Netflix, Amazon, YouTube, and Apple have been joined by Disney+, Twitch, Facebook, and others to supplant the broadcast industry. As the FCC, FTC, and other regulators struggle, a new digital divide has emerged. The current regulatory regime for television is built upon the government’s right to manage over-the-air broadcasting. As content producers shift away from broadcast and cable, much of the government’s regulatory control will end, resulting in new consequences for public policy and new challenges involving privacy, advertising, and antitrust law. Despite the technological change, there are compelling government interests in a healthy media environment. This article explores the constitutionally valid approaches available to discourage discrimination and digital redlining and instead promote the public interest embodied in the Communications Act. Even as broadcast regulation fades away many of the goals should be pursued, including the promotion of diversity of viewpoint, access to news and educational content, and the fostering of cultural content for those without the financial resources to buy broadband access. In addition, the tracking technologies inherent in online media create a compelling need to protect from the heightened risks to personal privacy. The article calls upon the FTC to become the lead regulator, enforcing the Sherman Act, Clayton Act, and the FTC Act’s provisions to assure that competition, online advertising, customer privacy, and the public interest are rigorously enforced.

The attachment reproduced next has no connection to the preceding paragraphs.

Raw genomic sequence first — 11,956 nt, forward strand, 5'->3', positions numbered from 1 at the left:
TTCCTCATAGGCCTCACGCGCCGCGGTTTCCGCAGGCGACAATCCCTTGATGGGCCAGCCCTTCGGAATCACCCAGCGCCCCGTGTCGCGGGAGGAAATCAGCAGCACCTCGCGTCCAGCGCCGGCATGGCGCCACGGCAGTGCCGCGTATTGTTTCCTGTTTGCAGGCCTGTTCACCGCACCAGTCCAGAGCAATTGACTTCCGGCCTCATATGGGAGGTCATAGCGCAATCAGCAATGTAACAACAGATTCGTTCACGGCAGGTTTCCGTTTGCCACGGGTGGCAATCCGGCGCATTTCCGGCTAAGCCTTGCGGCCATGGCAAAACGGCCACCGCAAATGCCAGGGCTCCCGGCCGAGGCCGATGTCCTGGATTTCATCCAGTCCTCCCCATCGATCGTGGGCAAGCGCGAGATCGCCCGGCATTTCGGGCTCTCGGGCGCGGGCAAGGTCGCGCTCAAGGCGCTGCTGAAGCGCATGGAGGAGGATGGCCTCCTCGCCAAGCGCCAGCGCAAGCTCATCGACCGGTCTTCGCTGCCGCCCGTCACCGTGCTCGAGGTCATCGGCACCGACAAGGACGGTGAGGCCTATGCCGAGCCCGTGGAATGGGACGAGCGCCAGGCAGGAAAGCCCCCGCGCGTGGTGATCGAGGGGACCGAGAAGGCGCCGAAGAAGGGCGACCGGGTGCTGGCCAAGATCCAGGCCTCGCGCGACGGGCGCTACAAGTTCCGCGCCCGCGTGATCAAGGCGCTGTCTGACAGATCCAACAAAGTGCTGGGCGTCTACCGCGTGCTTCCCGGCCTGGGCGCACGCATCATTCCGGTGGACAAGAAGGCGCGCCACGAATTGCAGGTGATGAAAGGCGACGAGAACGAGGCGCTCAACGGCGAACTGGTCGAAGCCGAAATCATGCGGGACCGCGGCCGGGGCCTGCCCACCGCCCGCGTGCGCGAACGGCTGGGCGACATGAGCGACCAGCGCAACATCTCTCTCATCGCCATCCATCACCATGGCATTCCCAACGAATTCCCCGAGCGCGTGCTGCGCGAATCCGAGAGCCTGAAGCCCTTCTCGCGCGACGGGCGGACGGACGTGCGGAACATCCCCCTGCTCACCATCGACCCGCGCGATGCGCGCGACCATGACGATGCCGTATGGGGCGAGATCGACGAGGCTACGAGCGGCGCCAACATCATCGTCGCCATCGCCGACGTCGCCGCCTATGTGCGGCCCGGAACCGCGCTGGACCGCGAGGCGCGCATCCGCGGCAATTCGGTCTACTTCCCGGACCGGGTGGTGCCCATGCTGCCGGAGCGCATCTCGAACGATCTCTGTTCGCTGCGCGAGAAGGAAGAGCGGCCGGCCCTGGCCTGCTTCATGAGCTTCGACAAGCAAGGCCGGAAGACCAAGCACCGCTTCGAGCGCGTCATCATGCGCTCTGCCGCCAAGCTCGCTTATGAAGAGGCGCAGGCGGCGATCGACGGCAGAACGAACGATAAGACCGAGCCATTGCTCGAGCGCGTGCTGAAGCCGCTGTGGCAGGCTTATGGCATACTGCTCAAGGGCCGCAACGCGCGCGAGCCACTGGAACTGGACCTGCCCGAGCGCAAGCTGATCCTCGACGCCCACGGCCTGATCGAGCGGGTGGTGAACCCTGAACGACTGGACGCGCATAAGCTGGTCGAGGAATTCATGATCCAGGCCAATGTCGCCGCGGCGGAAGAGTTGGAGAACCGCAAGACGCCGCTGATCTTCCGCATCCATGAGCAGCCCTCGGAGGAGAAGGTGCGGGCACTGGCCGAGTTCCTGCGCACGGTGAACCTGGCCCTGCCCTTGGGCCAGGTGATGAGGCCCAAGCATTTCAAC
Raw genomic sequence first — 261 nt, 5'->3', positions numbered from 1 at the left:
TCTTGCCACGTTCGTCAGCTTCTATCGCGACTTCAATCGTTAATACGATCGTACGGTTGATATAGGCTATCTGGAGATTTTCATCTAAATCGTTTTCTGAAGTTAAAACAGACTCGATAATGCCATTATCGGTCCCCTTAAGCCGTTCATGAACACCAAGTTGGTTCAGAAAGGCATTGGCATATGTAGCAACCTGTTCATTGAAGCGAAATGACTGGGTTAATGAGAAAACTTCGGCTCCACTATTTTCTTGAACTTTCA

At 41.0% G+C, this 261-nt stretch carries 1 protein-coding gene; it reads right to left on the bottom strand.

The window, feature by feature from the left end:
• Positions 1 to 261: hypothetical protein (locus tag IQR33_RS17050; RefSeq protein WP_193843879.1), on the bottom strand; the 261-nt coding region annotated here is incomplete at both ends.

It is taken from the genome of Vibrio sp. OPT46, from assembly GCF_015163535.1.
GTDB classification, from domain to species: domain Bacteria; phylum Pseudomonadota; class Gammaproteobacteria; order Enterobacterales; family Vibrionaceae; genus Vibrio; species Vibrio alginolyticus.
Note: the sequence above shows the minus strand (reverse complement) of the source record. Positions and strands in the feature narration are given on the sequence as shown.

Publication Title (Abbreviation)
Me. L. Rev.
Jon M. Garon,
Dysregulating the Media: Digital Redlining, Privacy Erosion, and the Unintentional Deregulation of American Media, 73
Me. L. Rev.
Available at: https://nsuworks.nova.edu/law_facarticles/437